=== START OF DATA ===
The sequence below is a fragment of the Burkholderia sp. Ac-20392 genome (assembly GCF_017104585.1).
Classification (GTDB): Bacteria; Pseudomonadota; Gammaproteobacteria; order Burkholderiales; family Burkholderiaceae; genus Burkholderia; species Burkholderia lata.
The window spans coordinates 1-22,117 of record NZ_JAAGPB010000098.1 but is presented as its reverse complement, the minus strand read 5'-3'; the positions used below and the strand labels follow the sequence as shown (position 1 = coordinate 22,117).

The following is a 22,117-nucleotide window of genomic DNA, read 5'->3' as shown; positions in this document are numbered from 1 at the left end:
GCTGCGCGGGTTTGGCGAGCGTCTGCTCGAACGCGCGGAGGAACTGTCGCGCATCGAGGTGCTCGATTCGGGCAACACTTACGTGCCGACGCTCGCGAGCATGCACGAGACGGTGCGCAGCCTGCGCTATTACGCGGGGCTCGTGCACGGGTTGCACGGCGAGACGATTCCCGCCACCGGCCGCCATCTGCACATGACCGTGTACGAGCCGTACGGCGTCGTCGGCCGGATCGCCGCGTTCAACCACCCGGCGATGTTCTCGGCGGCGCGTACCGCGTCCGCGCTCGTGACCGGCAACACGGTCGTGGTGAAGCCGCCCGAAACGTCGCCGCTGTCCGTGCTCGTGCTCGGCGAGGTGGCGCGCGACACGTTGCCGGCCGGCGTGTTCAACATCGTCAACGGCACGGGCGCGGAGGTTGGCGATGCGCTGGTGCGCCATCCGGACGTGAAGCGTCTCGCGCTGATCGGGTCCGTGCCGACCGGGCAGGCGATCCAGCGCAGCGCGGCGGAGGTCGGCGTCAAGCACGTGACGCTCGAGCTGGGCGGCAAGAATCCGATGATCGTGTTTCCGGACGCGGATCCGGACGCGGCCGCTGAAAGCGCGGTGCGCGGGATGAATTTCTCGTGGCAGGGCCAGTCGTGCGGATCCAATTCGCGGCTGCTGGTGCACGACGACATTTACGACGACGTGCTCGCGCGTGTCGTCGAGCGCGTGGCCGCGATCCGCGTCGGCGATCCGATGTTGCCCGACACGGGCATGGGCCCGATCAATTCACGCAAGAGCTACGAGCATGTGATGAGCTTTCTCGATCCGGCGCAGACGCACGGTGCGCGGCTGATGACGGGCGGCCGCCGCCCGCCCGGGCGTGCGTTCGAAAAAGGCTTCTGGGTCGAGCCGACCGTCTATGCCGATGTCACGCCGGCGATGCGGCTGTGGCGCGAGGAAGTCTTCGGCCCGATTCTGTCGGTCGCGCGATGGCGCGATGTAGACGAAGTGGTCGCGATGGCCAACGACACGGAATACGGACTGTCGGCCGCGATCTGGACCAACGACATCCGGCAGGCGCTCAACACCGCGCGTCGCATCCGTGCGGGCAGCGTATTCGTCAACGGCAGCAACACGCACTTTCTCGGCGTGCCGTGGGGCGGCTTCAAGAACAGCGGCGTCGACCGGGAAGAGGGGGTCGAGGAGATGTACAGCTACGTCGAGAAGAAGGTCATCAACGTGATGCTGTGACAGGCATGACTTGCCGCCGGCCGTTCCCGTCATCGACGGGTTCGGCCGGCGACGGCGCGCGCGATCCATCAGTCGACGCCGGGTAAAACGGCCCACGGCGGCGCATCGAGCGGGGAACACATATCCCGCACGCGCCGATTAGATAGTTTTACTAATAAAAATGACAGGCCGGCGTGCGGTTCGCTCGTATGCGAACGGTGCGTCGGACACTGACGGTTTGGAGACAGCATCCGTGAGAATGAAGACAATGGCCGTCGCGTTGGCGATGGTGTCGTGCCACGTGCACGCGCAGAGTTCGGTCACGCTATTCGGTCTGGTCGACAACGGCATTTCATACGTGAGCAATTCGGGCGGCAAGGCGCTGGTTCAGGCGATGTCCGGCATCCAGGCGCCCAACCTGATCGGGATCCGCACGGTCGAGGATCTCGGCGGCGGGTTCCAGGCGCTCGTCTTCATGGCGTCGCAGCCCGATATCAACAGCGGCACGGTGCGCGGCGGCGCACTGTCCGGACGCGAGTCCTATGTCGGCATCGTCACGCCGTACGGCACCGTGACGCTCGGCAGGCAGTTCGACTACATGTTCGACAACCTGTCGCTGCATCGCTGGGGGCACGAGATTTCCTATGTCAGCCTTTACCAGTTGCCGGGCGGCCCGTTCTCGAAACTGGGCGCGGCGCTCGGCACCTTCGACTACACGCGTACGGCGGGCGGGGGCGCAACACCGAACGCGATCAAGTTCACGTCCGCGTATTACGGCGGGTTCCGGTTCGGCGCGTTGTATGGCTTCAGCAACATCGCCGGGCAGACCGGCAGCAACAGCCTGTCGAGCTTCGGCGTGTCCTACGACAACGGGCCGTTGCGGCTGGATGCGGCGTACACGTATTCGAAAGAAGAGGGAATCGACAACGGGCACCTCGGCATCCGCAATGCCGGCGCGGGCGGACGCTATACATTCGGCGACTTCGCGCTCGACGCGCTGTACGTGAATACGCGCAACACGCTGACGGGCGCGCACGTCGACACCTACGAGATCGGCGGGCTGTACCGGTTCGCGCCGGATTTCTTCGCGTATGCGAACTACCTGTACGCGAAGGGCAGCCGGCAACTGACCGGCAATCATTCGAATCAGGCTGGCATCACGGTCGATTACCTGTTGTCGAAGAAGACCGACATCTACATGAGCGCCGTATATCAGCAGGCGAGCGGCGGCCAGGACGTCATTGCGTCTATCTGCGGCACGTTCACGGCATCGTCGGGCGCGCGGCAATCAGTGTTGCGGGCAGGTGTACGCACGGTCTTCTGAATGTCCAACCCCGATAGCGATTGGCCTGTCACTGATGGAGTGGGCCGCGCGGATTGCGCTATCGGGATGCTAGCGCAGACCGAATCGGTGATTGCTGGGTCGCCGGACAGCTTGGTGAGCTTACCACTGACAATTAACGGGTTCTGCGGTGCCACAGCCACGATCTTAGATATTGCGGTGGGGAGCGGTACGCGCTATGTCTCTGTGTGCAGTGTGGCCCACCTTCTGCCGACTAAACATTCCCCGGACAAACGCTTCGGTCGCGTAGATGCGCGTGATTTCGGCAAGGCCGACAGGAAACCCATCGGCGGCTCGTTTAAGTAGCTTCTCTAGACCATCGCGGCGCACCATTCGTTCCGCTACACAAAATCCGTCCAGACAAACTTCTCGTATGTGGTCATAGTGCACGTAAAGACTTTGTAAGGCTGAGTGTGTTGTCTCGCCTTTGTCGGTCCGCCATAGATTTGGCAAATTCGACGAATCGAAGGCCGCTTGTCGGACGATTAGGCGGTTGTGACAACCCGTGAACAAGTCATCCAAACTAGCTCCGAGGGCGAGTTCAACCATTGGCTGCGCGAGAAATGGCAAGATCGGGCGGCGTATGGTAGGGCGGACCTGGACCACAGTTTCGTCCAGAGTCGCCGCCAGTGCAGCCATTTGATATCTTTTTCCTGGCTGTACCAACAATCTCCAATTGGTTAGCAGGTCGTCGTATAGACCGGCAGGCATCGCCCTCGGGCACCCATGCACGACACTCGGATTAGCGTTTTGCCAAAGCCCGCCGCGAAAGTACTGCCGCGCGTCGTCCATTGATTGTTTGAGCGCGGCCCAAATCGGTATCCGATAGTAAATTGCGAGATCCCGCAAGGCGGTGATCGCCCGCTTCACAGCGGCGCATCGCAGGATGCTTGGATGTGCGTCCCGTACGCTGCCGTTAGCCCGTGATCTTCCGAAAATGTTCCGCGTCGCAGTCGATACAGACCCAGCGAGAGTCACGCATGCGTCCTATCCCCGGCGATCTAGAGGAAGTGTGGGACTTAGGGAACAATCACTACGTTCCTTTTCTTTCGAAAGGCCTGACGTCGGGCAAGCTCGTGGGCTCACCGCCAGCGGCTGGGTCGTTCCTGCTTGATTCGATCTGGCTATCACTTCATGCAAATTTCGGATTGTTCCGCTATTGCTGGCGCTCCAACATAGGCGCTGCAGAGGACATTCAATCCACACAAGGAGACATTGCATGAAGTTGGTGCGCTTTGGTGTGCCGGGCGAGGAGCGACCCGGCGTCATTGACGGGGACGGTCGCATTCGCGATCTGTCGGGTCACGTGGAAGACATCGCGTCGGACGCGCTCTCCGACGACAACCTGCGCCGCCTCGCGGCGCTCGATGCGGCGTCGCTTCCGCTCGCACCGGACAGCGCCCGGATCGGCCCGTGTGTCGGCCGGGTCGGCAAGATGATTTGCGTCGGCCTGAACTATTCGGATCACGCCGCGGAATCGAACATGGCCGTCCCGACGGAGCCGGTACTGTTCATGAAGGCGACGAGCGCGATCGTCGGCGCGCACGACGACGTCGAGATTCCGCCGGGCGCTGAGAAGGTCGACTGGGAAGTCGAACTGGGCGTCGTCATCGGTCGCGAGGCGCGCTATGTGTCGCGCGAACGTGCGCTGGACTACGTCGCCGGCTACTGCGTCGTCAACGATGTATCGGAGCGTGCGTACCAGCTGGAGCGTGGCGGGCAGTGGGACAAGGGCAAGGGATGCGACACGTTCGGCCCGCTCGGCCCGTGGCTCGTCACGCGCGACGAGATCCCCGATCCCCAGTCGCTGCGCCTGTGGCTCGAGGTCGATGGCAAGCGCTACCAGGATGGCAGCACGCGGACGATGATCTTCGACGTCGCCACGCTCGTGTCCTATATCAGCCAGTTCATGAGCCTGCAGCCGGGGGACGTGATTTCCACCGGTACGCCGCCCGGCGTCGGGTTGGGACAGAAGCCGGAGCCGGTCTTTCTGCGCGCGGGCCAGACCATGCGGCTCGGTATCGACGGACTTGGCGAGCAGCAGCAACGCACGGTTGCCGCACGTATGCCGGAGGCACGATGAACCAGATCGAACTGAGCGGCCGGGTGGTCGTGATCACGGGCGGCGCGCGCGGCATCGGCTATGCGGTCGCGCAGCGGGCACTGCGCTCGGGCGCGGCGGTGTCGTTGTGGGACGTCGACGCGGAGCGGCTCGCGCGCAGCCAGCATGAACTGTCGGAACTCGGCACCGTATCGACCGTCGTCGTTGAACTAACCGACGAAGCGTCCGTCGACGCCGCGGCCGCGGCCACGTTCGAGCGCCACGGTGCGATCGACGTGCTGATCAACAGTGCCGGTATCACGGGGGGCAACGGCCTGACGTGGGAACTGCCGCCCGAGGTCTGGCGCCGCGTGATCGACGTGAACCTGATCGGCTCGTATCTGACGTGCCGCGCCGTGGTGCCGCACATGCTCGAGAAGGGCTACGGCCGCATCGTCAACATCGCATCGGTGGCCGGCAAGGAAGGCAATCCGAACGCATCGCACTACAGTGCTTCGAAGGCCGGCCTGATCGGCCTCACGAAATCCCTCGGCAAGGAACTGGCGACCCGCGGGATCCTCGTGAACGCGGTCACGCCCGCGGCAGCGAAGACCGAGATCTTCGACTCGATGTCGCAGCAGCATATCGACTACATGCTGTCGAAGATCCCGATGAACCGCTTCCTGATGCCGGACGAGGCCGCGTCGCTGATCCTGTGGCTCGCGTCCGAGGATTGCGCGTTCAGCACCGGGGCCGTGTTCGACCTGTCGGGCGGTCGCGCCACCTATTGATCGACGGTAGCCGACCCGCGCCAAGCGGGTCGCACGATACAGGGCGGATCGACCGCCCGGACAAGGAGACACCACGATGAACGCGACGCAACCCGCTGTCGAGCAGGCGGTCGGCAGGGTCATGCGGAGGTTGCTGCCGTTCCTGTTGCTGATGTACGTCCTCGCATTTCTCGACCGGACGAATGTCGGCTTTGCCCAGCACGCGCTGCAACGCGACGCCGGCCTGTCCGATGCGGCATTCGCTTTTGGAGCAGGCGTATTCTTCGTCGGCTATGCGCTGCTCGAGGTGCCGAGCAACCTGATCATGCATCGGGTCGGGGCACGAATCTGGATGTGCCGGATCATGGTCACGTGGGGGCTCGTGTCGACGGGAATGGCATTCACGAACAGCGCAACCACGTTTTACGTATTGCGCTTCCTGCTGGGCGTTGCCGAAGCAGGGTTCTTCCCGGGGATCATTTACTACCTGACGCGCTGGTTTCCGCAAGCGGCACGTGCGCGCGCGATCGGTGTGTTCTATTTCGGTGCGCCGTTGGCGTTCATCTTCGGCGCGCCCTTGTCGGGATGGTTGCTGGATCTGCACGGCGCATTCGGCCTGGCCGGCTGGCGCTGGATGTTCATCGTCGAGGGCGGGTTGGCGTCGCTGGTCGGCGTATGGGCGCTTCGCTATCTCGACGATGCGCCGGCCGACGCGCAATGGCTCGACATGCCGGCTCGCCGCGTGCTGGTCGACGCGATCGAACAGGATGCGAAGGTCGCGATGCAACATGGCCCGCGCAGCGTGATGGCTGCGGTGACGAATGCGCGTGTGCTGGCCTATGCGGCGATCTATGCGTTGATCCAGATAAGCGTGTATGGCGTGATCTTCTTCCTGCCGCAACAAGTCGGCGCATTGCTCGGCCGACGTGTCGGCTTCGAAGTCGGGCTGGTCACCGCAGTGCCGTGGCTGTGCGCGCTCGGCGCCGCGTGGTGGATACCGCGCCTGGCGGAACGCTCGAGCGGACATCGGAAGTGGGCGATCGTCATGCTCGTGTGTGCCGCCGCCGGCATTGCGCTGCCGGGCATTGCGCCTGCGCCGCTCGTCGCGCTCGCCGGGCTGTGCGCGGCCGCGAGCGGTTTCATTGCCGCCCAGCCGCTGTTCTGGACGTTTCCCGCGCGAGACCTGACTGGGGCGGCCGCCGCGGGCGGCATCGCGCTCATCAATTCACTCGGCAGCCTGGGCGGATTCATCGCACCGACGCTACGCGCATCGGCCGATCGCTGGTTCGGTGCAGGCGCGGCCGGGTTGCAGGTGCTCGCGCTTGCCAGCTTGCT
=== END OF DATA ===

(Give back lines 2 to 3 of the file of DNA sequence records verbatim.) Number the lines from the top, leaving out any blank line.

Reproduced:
Classification (GTDB): Bacteria; Pseudomonadota; Gammaproteobacteria; order Burkholderiales; family Burkholderiaceae; genus Burkholderia; species Burkholderia lata.
The window spans coordinates 1-22,117 of record NZ_JAAGPB010000098.1 but is presented as its reverse complement, the minus strand read 5'-3'; the positions used below and the strand labels follow the sequence as shown (position 1 = coordinate 22,117).